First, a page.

The region of Bundelkhand in India faces enormous challenges in development. With a population of 18 million people, it has one of the lowest human development indices in India. Groundwater, which the vast majority of people rely on for domestic and agricultural purposes, is being rapidly depleted, while droughts have become more frequent and severe. Livelihood options are narrowing quickly. A lack of public services, infrastructure, and market access has made the situation unlivable for many. The state and central governments carry out initiatives that are extremely expensive but highly ineffective.
In Along the Betwa, Shail Joshi and Radhika Singh, in partnership with Veditum Foundation and Out of Eden (National Geographic), embark on river walk through Bundelkhand. By living with families and visiting villages across the region, the authors learn about the complex interplay of factors that have shaped the region to make it what it is today. Centuries ago, Bundelkhand was a relatively wealthy kingdom with effective irrigations systems, productive agriculture and extensive forests. Colonial rule and subsequent policies by the Indian government has resulted in severely degraded land and water resources that communities can no longer depend upon.
During their walk, the authors speak with men, women, and children that are employed in a range of sectors—agriculture, herding, fishing, and even sand mining—to understand how the degradation of natural resources has affected their livelihoods. They also learn about the impacts of climate change, which has led to more variable rainfalls and disasters of higher intensities, and how it has exacerbated factors such as debt, inequality and migration. Government interventions in the region are the subject of much controversy, and the authors play close attention to the complexity and range of opinions on health, education, livelihoods, and religion and the role people believe the public sector should play.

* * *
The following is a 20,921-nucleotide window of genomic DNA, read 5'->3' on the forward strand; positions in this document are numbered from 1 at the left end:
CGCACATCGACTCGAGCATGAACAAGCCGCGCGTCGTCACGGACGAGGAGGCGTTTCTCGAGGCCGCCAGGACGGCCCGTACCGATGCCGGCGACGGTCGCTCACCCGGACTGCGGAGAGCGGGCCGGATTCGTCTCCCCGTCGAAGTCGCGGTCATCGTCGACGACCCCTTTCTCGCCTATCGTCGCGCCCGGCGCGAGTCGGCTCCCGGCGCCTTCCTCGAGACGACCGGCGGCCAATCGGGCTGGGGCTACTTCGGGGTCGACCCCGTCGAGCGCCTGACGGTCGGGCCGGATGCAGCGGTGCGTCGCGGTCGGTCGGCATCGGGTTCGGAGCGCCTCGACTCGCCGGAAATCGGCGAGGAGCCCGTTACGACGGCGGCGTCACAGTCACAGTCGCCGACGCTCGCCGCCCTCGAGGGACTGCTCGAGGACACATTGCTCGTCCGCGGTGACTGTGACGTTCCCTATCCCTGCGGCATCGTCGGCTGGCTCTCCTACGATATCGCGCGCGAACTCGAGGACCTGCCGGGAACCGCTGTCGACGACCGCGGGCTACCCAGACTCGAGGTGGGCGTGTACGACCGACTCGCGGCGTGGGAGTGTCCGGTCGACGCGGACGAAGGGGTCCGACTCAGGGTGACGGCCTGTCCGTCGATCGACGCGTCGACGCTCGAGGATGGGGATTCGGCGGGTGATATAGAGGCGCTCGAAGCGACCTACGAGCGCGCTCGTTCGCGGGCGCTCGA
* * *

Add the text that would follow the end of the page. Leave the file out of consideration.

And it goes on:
The authors also engage deeply with socio-economic factors that entrench inequalities throughout the region. Communities in Bundelkhand are highly patriarchal. There is a stark separation of gender roles, and the sex ratio is one of the lowest in India. Caste inequality is also highly prevalent and can be seen in the physical layout of villages and roads; wells and handpumps, for instance, are often segregated according to caste. Discrimination and violent rhetoric against the Muslim population of the region is also documented. These inequalities have led to highly uneven growth, as more powerful people control and co-opt any benefits that development brings.
In Along the Betwa, the authors shed light on the experiences, fears, opinions, and hopes of people living in Bundelkhand. They bring together photography, interviews, and research to weave a narrative that contributes to a better understanding of the region. Throughout the book, the authors are careful to address their own positionality. Rather than presenting an “objective” account of the region, the authors are explicit about their own background, beliefs and feelings. By doing so, Radhika Singh and Shail Joshi present an honest and insightful look into the situation in Bundelkhand and hope that it will help inform the conversation of development in India.